Dr. W. W. E. Bianchet, president of Fort Valley State College, has been named by President Nixon to serve on the National Advisory Council on the Education of Disadvantaged Children. Nixon announced that he is replacing all but one of the 12 members of the council, which reviews what is the federal government's largest education program — special compensatory education projects for more than 7.5 million of the nation's poorest children. Dr. Bianchet said, "I have to learn some of the details of the council, and certainly I will do all that I can to be an effective member of the council." Born in New Orleans, La., where he attended elementary and high school, he received an A. B. degree at Talladega College at Talladega, Ala.; M. S. and Ph. D. degrees from the University of Michigan, where he was elected to the honor society of Phi Kappa Phi. Dr. Bianchet moved to Fort Valley in 1932 to teach science at Ft. Valley Normal and Industrial School (then a private school under the auspices of the Episcopal Church, and taken over in 1939 by the state and renamed Fort Valley State College). In 1936 he became dean and teacher of science and in 1939 was named administrative dean and professor of Physical Science. He was appointed college president in 1966. The educator, 59, is married to Mrs. Josephine Lavizzo Bianchet, formerly of (Continued on page 15)

Three New Orleans institutions of higher learning shared in the distribution of funds by the Dr. Martin Luther King Jr. Scholarship and Student Aid Funds of Sigma Lambda Chapter of Alpha Phi Alpha Fraternity, Incorporated. The recipients are Dillard University, Southern University in New Orleans and Xavier University. The checks were presented to heads of each institution by Brother J. O. Richards, Jr., director of the local Fund and a member of the National Education Foundation of Alpha Phi Alpha Fraternity, incorporated. In presenting the checks to Dr. Brother Norman Francis, president of Xavier University; Dr. Broadus N. Butler, president of Dillard University and Dr.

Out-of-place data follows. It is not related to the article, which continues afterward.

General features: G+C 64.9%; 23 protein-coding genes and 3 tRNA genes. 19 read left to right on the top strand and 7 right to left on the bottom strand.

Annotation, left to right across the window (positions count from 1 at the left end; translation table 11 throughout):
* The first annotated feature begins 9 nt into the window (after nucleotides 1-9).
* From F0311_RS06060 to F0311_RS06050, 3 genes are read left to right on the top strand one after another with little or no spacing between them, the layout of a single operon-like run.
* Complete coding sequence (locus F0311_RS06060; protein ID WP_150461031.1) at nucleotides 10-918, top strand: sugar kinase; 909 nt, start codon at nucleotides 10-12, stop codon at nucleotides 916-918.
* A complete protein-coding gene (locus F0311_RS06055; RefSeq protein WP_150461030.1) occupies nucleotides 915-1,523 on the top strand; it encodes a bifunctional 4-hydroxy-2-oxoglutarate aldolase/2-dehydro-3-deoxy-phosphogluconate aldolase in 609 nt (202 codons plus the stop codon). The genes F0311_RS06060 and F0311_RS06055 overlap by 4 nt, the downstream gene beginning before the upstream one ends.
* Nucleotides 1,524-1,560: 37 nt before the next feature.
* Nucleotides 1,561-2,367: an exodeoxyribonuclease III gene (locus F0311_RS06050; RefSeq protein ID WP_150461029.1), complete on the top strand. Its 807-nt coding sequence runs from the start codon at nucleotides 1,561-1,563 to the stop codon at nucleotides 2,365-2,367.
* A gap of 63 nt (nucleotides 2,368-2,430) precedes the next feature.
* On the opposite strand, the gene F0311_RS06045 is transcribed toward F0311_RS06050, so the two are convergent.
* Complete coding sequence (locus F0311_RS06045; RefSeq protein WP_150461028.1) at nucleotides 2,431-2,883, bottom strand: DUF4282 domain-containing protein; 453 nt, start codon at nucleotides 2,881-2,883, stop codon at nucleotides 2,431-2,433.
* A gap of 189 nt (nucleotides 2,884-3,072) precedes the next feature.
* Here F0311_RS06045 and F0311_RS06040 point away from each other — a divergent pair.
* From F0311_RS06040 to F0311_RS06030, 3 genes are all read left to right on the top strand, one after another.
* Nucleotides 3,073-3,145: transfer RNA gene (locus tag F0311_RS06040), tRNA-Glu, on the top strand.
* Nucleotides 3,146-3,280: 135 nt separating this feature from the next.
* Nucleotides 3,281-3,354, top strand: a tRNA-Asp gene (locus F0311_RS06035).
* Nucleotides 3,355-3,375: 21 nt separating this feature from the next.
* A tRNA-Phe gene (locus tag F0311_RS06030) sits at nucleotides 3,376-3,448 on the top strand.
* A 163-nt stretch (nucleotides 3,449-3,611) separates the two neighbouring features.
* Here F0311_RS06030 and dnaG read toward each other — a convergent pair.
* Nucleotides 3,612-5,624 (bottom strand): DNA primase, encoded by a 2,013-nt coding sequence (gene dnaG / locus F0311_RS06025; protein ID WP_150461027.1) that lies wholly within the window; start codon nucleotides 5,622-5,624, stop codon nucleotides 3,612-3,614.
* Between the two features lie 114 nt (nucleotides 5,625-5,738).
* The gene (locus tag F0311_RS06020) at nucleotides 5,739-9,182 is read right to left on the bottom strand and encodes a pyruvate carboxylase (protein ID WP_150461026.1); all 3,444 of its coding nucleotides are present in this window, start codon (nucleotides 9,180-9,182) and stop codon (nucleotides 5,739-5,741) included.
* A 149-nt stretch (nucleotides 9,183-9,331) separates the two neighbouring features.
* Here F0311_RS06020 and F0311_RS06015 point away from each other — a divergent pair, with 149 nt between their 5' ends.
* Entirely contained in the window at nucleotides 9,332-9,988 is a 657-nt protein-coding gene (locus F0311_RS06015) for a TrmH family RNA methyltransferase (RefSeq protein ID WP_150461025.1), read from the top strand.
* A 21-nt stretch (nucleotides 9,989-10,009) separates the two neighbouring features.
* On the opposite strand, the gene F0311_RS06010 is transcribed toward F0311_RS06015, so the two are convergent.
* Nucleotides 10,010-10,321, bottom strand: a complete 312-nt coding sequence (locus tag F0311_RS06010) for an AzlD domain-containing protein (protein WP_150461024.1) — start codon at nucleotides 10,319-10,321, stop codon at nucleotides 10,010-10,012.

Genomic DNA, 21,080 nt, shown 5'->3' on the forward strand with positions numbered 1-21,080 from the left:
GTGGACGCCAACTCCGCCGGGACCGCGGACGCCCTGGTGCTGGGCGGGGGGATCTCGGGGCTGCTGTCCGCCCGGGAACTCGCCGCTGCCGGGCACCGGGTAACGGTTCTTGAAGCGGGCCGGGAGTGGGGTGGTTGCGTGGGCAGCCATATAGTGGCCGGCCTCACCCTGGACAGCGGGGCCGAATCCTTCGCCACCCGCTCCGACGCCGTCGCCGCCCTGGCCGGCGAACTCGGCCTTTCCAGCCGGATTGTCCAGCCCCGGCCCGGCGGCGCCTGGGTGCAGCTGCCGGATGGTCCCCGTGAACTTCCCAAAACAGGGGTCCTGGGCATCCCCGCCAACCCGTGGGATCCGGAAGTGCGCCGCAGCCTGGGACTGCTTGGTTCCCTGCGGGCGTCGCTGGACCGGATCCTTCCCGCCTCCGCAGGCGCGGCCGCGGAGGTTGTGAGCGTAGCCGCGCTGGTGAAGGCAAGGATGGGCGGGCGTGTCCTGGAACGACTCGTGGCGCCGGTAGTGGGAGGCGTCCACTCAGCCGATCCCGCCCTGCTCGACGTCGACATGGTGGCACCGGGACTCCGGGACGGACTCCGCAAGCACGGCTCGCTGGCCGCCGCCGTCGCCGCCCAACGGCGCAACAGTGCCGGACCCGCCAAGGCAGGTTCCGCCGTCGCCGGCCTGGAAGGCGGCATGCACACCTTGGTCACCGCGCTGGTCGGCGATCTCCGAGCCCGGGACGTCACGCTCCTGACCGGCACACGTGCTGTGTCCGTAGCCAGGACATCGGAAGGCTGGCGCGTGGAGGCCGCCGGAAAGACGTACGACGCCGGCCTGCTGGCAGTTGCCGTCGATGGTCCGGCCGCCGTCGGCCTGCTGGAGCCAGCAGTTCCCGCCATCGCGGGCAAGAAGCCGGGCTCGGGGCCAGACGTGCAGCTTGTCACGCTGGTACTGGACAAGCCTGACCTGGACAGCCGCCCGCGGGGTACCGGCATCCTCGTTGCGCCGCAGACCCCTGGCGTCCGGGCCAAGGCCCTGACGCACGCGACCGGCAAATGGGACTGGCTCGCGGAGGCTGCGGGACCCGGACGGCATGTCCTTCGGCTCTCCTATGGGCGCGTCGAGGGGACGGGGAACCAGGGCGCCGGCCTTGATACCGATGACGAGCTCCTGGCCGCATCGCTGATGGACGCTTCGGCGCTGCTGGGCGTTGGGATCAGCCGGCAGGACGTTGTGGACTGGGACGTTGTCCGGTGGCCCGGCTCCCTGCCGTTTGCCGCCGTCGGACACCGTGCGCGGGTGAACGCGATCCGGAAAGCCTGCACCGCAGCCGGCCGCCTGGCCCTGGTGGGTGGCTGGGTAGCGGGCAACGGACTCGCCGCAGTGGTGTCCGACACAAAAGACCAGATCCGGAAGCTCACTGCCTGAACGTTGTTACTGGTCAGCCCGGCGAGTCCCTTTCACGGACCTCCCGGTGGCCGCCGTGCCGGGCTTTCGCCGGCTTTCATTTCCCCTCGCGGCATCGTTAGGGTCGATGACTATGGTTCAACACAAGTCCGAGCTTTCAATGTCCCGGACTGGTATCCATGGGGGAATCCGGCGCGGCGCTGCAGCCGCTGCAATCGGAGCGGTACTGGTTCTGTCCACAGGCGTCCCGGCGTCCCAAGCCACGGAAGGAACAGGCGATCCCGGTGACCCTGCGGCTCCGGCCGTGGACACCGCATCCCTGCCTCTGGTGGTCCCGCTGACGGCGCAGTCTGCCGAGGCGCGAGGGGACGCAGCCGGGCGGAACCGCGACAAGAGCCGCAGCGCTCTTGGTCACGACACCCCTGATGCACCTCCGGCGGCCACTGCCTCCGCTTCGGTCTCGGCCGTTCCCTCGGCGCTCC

Brother E. W. Bashful, vice-president of Southern University in New Orleans, Brother Richards, who is a retired high school principal and first president of the fraternity's alumni chapter in New Orleans, noted that student recipients were to be selected by each institution and the presentations were made without any restrictions as to sex, race or academic classification. "It is in the planning that our scholarship program will be extended to other campuses in the Greater New Orleans and that our student aid will include assistance for graduate study on a revolving loan basis," said Brother Richards. Recipients of the undergraduate scholarships would be announced by each uni^ versity at the beginning of the fall term.


(Continued from page 2)

When Rep. Edward Booker of New Orleans pointed out that the government does not segregate blood for U.S. fighting men in Vietnam, Davis blabbered: "Never would I believe that I would see a white man stand up here and say what Mr. Booker did." Most of the opponents sought to argue that black blood is medically inferior to white blood. Others simply used racist attacks. Rep. Ford Stinson suggested the blood disease sickle cell anemia that affects mostly blacks may be the reason there are no colored astronauts. There is something tragic about a public official who finds it necessary to argue racial superiority of blood in the face of world-wide accepted scientific findings to the contrary. But white men in America always have had that type gall. The disgraceful vote in Louisiana simply shows that the state remains a baston of backward people unable to face up to the realities of a changing nation. 3

ALPHA X I LAMBDA Sponsors Cultural Event

"Black Daytonians in 1970"

$Hk In Toledo, Ohio, Alpha Xi Lambda Chapter of Alpha Phi Alpha Fraternity, Incorporated, sponsored The Virginia State College Symphonic Band in Concert. The band, under the baton of Brother F. Nathaniel Gatlin, played concerts at Robinson Junior High School, and the Masonic Temple where the band received standing ovation for its magnificent performances. After the concert, Dr. Gatlin was entertained royally by Brother and Mrs. John H. Chadwell. Others in attendance were Richard Fiske, Associate Professor of Music, Virginia State College Brother Roy Shelton, Police Captain, Homocide Bureau; Brother J. Rayfield Vines, Graduate Student, Virginia State College; Brother Alfred Mackie, DirectorHead Start Program and Brother Harold Dillon, Industrial Arts Specialist. Virginia State Colleeg is located at Petersburg, Virginia.